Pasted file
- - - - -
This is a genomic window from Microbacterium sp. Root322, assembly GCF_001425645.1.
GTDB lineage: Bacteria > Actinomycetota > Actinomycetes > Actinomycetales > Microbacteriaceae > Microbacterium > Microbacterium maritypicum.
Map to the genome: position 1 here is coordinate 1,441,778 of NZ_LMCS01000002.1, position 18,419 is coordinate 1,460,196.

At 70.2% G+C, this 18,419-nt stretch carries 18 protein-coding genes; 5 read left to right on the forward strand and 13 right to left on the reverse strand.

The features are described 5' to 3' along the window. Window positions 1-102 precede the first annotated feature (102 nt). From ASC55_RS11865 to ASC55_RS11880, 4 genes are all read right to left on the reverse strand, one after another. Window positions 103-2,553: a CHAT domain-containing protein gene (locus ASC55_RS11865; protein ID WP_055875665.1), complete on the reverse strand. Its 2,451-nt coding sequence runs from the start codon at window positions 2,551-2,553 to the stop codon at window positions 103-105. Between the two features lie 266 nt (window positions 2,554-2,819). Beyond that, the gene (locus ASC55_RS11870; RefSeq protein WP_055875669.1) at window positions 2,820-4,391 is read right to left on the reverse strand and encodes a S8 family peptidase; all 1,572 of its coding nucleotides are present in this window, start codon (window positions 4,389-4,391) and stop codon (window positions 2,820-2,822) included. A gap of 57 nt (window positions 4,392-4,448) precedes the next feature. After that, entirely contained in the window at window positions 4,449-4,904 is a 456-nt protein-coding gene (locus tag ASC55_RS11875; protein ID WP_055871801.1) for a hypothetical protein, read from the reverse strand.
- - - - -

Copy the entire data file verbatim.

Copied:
This is a genomic window from Microbacterium sp. Root322, assembly GCF_001425645.1.
GTDB lineage: Bacteria > Actinomycetota > Actinomycetes > Actinomycetales > Microbacteriaceae > Microbacterium > Microbacterium maritypicum.
Map to the genome: position 1 here is coordinate 1,441,778 of NZ_LMCS01000002.1, position 18,419 is coordinate 1,460,196.

At 70.2% G+C, this 18,419-nt stretch carries 18 protein-coding genes; 5 read left to right on the forward strand and 13 right to left on the reverse strand.

The features are described 5' to 3' along the window. Window positions 1-102 precede the first annotated feature (102 nt). From ASC55_RS11865 to ASC55_RS11880, 4 genes are all read right to left on the reverse strand, one after another. Window positions 103-2,553: a CHAT domain-containing protein gene (locus ASC55_RS11865; protein ID WP_055875665.1), complete on the reverse strand. Its 2,451-nt coding sequence runs from the start codon at window positions 2,551-2,553 to the stop codon at window positions 103-105. Between the two features lie 266 nt (window positions 2,554-2,819). Beyond that, the gene (locus ASC55_RS11870; RefSeq protein WP_055875669.1) at window positions 2,820-4,391 is read right to left on the reverse strand and encodes a S8 family peptidase; all 1,572 of its coding nucleotides are present in this window, start codon (window positions 4,389-4,391) and stop codon (window positions 2,820-2,822) included. A gap of 57 nt (window positions 4,392-4,448) precedes the next feature. After that, entirely contained in the window at window positions 4,449-4,904 is a 456-nt protein-coding gene (locus tag ASC55_RS11875; protein ID WP_055871801.1) for a hypothetical protein, read from the reverse strand.